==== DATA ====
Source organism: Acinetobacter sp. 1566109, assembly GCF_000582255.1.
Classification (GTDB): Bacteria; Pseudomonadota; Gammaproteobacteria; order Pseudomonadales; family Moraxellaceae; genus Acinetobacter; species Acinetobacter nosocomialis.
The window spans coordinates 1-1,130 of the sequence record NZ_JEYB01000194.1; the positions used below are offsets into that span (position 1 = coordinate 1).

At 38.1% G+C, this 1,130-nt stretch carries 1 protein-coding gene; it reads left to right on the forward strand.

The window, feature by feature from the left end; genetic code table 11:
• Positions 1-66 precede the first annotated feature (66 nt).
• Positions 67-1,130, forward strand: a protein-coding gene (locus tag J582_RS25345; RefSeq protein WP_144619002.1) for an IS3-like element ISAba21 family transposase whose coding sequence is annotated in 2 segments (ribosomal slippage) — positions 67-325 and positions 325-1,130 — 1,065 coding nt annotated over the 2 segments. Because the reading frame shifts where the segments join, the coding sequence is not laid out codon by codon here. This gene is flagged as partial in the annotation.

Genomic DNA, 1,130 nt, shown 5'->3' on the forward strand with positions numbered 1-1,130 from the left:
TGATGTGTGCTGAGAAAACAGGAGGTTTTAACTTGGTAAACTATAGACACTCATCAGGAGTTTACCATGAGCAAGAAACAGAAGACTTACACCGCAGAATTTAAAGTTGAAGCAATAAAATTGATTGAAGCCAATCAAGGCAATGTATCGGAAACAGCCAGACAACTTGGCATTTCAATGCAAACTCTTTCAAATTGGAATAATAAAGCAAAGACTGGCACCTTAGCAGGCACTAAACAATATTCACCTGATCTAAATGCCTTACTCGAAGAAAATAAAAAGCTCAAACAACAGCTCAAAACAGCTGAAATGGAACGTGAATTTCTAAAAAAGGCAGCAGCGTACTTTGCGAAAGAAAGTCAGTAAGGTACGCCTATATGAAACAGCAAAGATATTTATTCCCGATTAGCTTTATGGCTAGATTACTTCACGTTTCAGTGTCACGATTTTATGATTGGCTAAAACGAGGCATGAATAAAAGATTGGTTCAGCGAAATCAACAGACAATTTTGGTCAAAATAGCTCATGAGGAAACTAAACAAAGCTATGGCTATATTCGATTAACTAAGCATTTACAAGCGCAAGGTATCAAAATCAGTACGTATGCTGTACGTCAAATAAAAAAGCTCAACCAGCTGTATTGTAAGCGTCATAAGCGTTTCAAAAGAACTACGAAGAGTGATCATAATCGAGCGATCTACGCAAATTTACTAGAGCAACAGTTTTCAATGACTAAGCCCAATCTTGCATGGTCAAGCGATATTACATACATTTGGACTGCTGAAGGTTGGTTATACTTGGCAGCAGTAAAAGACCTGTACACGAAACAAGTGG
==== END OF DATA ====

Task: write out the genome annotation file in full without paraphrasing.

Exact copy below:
Source organism: Acinetobacter sp. 1566109, assembly GCF_000582255.1.
Classification (GTDB): Bacteria; Pseudomonadota; Gammaproteobacteria; order Pseudomonadales; family Moraxellaceae; genus Acinetobacter; species Acinetobacter nosocomialis.
The window spans coordinates 1-1,130 of the sequence record NZ_JEYB01000194.1; the positions used below are offsets into that span (position 1 = coordinate 1).

At 38.1% G+C, this 1,130-nt stretch carries 1 protein-coding gene; it reads left to right on the forward strand.

The window, feature by feature from the left end; genetic code table 11:
• Positions 1-66 precede the first annotated feature (66 nt).
• Positions 67-1,130, forward strand: a protein-coding gene (locus tag J582_RS25345; RefSeq protein WP_144619002.1) for an IS3-like element ISAba21 family transposase whose coding sequence is annotated in 2 segments (ribosomal slippage) — positions 67-325 and positions 325-1,130 — 1,065 coding nt annotated over the 2 segments. Because the reading frame shifts where the segments join, the coding sequence is not laid out codon by codon here. This gene is flagged as partial in the annotation.

Genomic DNA, 1,130 nt, shown 5'->3' on the forward strand with positions numbered 1-1,130 from the left:
TGATGTGTGCTGAGAAAACAGGAGGTTTTAACTTGGTAAACTATAGACACTCATCAGGAGTTTACCATGAGCAAGAAACAGAAGACTTACACCGCAGAATTTAAAGTTGAAGCAATAAAATTGATTGAAGCCAATCAAGGCAATGTATCGGAAACAGCCAGACAACTTGGCATTTCAATGCAAACTCTTTCAAATTGGAATAATAAAGCAAAGACTGGCACCTTAGCAGGCACTAAACAATATTCACCTGATCTAAATGCCTTACTCGAAGAAAATAAAAAGCTCAAACAACAGCTCAAAACAGCTGAAATGGAACGTGAATTTCTAAAAAAGGCAGCAGCGTACTTTGCGAAAGAAAGTCAGTAAGGTACGCCTATATGAAACAGCAAAGATATTTATTCCCGATTAGCTTTATGGCTAGATTACTTCACGTTTCAGTGTCACGATTTTATGATTGGCTAAAACGAGGCATGAATAAAAGATTGGTTCAGCGAAATCAACAGACAATTTTGGTCAAAATAGCTCATGAGGAAACTAAACAAAGCTATGGCTATATTCGATTAACTAAGCATTTACAAGCGCAAGGTATCAAAATCAGTACGTATGCTGTACGTCAAATAAAAAAGCTCAACCAGCTGTATTGTAAGCGTCATAAGCGTTTCAAAAGAACTACGAAGAGTGATCATAATCGAGCGATCTACGCAAATTTACTAGAGCAACAGTTTTCAATGACTAAGCCCAATCTTGCATGGTCAAGCGATATTACATACATTTGGACTGCTGAAGGTTGGTTATACTTGGCAGCAGTAAAAGACCTGTACACGAAACAAGTGG